Yield in the school backyard

Yield in the school backyard

ZP CEO Md Roshan

For class nine student Archana Naik, growing vegetables in her school’s backyard is a wonder. “We’d seen vegetables and fruits being sold by vendors in the market, but had no idea about growing them.This initiative has inspired many of us,” she said.

The initiative she refers to goes back to the beginning of this academic year, when Uttara Kannada Zilla Panchayat Chief Executive Officer Mohammed Roshan introduced the kitchen garden project in select schools.

Roshan said, “Based on the suggestion given by Rural Development Panchayat Raj Secretary Uma Mahadevan and following the model of growing kitchen gardens in the government schools in Meghalaya, this project was planned.”

For this, MGNREGA and the horticulture, education and AYUSH departments were roped in, and a comprehensive convergent action plan was formulated. 

Later, a target was given to the Cluster Resource Persons to identify one school in their limits considering the basic facilities like compound walls (to prevent the entry of animals), land availability (to grow vegetables) and water availability.

Following the directions, supervisors of 224 clusters including both the Karwar and Sirsi educational districts came forward with their proposals and a model was designed for kitchen gardens at an estimated cost of Rs 15,000 per school.

In the first stage, students started growing iron-rich vegetables, mainly palak, drumstick, radish, medicinalplants, and herbs like punarnava, ajwain and giloy.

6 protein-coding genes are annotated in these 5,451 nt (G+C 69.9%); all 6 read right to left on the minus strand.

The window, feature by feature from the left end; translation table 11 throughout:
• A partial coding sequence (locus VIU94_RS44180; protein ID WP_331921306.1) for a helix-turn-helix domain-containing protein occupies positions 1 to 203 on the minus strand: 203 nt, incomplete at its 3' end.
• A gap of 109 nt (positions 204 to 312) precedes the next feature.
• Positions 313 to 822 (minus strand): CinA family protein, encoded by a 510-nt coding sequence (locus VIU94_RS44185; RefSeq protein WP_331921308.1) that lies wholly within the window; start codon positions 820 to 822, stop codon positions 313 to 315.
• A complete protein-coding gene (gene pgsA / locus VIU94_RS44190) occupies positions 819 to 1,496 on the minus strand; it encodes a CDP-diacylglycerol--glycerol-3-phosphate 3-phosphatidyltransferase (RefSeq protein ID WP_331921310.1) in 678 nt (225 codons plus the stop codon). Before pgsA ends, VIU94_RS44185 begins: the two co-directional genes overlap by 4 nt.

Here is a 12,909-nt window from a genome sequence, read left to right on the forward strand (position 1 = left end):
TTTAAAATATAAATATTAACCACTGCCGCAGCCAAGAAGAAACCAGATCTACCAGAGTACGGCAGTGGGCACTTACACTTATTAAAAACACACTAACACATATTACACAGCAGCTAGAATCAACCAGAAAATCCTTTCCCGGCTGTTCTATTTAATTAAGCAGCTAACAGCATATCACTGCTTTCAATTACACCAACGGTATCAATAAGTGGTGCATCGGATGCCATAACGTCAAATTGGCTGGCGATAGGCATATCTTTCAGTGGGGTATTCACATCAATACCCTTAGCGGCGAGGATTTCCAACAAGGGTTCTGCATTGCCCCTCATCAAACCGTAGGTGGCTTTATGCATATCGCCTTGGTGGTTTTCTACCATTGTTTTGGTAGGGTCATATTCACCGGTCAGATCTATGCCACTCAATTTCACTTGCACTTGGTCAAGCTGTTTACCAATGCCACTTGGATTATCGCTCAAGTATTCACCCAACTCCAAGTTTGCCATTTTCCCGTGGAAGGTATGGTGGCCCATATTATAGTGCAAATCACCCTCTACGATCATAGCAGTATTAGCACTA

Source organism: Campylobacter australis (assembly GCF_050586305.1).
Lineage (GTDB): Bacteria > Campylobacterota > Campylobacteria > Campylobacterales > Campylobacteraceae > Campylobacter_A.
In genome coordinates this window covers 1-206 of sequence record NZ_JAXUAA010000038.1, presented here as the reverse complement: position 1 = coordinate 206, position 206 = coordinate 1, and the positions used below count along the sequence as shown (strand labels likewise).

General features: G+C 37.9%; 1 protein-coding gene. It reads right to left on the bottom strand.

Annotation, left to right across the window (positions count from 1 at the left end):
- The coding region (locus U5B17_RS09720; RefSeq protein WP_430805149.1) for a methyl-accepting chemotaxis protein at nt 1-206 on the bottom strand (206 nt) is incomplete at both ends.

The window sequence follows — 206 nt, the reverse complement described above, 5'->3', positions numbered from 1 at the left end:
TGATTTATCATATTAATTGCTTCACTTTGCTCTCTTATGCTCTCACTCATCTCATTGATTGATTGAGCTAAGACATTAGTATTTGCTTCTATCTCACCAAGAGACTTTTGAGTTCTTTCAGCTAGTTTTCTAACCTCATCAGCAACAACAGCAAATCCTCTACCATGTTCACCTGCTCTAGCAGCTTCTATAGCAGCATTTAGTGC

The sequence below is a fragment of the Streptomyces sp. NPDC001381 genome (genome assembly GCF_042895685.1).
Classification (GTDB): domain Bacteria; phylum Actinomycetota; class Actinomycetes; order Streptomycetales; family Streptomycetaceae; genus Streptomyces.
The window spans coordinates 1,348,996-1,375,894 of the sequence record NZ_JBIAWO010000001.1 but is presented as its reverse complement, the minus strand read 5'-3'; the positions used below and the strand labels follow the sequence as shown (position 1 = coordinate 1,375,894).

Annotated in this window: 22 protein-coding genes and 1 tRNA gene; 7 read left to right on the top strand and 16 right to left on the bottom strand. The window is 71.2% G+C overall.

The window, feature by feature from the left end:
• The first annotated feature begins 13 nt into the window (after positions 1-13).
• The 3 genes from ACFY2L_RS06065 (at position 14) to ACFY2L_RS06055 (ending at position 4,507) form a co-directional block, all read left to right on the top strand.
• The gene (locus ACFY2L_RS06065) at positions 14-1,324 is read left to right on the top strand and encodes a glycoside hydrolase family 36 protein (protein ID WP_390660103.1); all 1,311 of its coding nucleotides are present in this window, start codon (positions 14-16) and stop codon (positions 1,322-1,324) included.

Importance was given for growing Ayurvedic plants to create awareness among people about their traditional knowledge.

Situation now

Of the 224 schools, at present, 65 schools have reached ‘harvesting time’ and the yield is good.

The produce has been used as a supplement in mid-day meals. 

Weekly once, the plantation is maintained and managed by the children through their respective eco clubs.

So, while growing vegetables, students know the efforts of farmers. If they lose the crop, they also understand how difficult it is to get the yield.

“This year, we are hoping for a repetitive process, wherein, depending upon the seasons, efforts will be made to get at least two crops.  There are a total of 2,352 schools under the District Akshara Dasoha Scheme. In the initial stage, the kitchen garden project has been started in 224 schools in the year 2019-20. This will be expanded to other schools in the coming days,” Roshan added.

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